On the Senate floor Jan. 10, Maryland Senate President Thomas V. “Mike” Miller confirmed reports that he has been diagnosed with prostate cancer. He will be undergoing chemotherapy during this year’s legislative session, but in a statement said he plans to continue to “fully carry out my Senate responsibilities.”
“As many of you know, beyond my tremendous love for my wife and family, I have no greater commitment than to the success and stability of the Maryland Senate,” said Miller. “I have been told that in spite of my treatments, I will be fully able to join my colleagues and preside this session.”
Miller, who is 76, was elected to serve as Senate president for his 33rd year Jan. 9. He is a Democrat, serving District 27 in Prince George’s, Charles, and Calvert Counties, and is the longest-serving Senate president in the country. He is also a practicing Catholic who attends St. Anthony Catholic Church in North Beach.
Baltimore Archbishop William E. Lori offered his prayers for Miller and encouraged the faithful of the Archdiocese of Baltimore to pray for the senator as he battles cancer.
“Despite my longevity as president, I have never sought to retain this position out of personal gratification but out of a true belief I could lead the body to the tremendous achievements we have accomplished together over the years,” said Miller in his statement.
House Minority Leader Nic Kipke and Minority Whip Kathy Szeliga released a joint statement expressing their support for Senate President Miller:
“We wish the president a speedy recovery and will keep him and his family in our continued prayers,” the statement said. “As we have seen so many times, cancer does not discriminate. We are confident that President Miller will face this new challenge with the same vigorous fighting spirit he has shown throughout his long legislative career.”
Jennifer Briemann, the director of the Maryland Catholic Conference, said everyone at the conference is “very devastated by the news, but we are hopeful that his treatments will be successful and he will be restored to good health soon.”
“Over the years, he has been a good friend to the conference…He is a man of great faith,” she said. “Everyone here at the conference and throughout the dioceses in Maryland are keeping him in prayer and are here for anything he might need.”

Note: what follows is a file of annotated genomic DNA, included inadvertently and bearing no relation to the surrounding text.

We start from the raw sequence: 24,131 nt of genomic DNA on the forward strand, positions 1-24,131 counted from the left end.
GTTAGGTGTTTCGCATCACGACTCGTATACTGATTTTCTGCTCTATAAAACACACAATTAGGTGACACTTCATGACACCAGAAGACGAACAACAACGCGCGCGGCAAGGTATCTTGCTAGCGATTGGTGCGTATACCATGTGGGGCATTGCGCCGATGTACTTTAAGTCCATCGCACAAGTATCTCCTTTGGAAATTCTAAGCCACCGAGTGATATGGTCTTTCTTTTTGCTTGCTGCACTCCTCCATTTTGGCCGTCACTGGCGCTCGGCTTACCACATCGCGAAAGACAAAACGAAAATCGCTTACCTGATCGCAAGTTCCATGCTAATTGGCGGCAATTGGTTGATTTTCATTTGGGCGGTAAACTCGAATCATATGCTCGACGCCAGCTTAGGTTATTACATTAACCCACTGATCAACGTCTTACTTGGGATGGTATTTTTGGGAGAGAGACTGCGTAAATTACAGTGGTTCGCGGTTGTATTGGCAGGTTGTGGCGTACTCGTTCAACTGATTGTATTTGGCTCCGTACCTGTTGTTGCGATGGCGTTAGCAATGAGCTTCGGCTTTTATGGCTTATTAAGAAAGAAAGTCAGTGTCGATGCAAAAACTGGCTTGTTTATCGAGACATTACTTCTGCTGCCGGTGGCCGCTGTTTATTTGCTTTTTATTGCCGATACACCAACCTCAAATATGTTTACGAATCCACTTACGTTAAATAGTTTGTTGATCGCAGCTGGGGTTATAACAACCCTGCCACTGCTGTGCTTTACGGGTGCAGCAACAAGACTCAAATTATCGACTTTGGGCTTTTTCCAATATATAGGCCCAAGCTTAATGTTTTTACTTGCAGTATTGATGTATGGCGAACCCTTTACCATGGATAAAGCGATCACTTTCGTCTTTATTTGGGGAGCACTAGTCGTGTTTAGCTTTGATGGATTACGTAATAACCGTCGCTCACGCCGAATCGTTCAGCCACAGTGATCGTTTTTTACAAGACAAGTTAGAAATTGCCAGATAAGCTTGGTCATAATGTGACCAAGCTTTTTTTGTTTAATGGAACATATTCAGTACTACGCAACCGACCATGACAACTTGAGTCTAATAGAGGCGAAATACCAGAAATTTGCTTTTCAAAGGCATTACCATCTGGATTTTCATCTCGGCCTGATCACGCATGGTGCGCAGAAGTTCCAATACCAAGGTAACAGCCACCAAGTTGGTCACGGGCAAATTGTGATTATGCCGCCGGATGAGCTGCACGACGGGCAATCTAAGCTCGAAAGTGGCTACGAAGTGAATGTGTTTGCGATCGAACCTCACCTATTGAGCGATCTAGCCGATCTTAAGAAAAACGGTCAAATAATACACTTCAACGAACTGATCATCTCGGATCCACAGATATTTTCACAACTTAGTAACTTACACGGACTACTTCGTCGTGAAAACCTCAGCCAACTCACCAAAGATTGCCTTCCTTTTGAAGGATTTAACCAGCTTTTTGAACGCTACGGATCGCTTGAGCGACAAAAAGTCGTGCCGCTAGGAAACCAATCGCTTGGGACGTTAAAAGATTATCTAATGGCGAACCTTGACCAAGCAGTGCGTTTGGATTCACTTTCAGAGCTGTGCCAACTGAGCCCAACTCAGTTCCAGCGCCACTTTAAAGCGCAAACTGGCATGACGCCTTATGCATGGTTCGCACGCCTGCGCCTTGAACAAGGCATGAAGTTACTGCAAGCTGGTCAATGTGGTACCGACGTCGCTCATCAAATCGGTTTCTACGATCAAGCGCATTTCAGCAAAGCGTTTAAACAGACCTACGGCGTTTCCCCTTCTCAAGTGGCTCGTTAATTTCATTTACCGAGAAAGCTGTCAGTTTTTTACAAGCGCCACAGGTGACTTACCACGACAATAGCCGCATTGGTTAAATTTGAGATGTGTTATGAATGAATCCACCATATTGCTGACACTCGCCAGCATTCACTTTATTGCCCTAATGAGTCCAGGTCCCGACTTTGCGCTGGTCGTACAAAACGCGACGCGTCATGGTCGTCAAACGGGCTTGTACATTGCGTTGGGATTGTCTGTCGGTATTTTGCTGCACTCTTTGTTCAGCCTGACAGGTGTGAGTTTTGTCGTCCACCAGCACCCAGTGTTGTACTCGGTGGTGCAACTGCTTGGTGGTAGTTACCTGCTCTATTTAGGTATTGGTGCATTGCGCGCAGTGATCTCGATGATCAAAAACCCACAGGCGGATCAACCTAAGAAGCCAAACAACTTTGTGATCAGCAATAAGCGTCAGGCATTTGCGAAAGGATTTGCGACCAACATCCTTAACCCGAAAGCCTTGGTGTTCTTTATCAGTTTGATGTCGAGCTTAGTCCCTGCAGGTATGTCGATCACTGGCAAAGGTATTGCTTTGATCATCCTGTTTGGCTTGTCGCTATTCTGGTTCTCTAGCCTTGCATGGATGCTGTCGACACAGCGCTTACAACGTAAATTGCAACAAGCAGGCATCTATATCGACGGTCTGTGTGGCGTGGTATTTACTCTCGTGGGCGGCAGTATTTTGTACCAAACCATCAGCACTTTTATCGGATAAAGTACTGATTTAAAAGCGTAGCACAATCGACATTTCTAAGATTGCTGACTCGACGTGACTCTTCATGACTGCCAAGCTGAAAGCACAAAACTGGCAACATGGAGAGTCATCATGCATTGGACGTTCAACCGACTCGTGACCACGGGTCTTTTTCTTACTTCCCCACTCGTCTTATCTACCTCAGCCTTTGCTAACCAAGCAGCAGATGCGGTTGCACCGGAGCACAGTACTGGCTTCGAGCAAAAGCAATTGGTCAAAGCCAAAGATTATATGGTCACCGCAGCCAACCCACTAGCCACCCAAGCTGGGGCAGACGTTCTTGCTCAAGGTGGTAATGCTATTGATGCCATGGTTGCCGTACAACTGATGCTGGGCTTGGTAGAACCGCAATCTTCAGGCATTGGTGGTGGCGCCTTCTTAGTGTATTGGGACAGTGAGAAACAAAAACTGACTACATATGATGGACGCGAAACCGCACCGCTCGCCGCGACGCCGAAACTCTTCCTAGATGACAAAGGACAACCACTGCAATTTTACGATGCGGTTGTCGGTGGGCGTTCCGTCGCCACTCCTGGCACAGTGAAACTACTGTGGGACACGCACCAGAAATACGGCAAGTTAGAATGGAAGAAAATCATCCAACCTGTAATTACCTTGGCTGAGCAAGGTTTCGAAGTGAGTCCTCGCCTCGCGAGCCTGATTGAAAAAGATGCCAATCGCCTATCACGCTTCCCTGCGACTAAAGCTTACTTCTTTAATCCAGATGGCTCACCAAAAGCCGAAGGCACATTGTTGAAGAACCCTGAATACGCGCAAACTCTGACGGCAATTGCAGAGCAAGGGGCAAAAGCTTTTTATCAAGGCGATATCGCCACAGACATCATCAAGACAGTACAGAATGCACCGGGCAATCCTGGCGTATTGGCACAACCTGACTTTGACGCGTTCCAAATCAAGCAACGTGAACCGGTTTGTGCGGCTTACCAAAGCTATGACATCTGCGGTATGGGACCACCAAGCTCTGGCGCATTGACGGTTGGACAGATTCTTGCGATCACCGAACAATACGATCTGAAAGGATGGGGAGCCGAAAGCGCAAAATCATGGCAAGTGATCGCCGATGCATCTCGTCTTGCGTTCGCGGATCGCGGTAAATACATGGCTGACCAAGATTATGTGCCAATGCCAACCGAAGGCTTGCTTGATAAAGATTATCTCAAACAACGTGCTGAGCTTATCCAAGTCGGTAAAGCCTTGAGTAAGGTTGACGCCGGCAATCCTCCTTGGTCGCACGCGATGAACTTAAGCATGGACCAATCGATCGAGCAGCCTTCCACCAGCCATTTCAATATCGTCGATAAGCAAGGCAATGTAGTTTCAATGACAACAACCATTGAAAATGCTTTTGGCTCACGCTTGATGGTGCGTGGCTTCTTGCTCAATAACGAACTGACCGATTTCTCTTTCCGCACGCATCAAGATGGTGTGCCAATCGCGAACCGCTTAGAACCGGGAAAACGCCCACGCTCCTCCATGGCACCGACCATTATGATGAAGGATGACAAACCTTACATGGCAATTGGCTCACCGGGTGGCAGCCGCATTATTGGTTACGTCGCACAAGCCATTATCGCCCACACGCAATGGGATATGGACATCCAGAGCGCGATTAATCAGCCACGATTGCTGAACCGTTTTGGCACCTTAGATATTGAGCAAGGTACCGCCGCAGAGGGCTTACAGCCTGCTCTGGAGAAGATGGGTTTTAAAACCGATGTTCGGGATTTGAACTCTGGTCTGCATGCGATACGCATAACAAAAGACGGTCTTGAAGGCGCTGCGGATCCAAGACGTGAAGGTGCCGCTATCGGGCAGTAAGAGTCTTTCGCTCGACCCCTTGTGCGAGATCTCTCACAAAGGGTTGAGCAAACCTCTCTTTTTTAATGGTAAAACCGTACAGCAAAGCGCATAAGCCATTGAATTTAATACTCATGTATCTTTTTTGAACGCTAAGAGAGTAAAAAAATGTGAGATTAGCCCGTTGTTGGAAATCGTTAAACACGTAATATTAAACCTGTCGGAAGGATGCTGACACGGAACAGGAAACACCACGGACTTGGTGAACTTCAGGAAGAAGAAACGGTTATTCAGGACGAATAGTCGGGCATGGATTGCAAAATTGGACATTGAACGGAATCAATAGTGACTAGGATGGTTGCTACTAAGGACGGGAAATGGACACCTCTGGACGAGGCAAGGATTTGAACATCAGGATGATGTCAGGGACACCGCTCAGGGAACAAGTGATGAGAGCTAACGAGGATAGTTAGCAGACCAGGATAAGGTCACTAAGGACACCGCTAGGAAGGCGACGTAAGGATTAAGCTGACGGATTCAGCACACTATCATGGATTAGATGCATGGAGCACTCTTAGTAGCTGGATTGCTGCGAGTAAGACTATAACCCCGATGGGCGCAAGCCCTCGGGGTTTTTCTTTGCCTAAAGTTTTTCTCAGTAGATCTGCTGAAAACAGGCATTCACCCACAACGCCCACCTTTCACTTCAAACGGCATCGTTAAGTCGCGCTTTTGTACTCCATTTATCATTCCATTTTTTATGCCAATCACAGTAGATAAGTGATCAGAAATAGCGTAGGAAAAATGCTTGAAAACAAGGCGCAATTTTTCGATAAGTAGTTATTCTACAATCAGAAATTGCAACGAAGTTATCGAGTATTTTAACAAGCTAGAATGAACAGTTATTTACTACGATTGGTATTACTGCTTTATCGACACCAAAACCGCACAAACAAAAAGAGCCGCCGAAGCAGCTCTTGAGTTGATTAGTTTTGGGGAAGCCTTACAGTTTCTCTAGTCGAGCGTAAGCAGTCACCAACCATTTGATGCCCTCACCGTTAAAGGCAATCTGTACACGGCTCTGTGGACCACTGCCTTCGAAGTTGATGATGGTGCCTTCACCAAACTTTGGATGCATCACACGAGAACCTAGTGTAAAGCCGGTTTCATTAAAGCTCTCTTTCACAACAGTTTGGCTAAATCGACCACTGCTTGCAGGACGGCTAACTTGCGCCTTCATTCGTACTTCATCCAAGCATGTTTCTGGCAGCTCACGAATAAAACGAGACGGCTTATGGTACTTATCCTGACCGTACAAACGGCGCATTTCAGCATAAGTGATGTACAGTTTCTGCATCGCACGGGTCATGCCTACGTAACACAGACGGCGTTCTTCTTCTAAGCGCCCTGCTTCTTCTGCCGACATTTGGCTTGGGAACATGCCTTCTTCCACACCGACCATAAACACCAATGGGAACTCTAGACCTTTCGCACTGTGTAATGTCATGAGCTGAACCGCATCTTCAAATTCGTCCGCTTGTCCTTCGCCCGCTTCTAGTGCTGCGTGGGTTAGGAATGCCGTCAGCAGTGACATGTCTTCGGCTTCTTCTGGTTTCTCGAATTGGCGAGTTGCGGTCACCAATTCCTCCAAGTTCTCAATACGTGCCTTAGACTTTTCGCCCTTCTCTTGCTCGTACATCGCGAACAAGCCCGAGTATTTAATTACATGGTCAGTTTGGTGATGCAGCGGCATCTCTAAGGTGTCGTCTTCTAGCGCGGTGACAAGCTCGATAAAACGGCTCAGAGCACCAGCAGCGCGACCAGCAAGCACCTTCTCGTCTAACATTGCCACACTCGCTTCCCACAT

Though he and the Maryland Catholic Conference have not always seen eye-to-eye on every issue, Briemann said they could always count on him to be “willing to hear a very balanced viewpoint on everything.”
“His door was always open to us,” she said.
During his tenure as Senate President, he has worked with the Maryland Catholic Conference on issues affecting the poor, immigration, and trafficking, and is a supporter of BOOST due to his commitment to helping low-income students, said Briemann. In 2013, he allowed the vote on the repeal of the death penalty to take place in the Senate.
“No matter if you agree with him or not on issues, I don’t think there is anyone here who doesn’t have the greatest respect for President Miller,” said Briemann.
In a Jan. 10 statement, Maryland Governor Larry Hogan, who is a cancer survivor and fellow Catholic, said, “My heart goes out to President Miller on what I know must be one of the toughest days he’s faced. I know firsthand how hard it is to receive a diagnosis like this. But I also know firsthand that Mike Miller has earned his place in Maryland political history because he’s a fighter who always gives it everything he’s got, no matter how tough things get. Mike’s tenacity, bravery, and perseverance will ensure that he wins this battle, and he has my full support.
“Yumi and I send our heartfelt prayers to Mike, his wife, Patti, and his family during this difficult time,” the governor said.
This story is courtesy The Catholic Standard in Washington.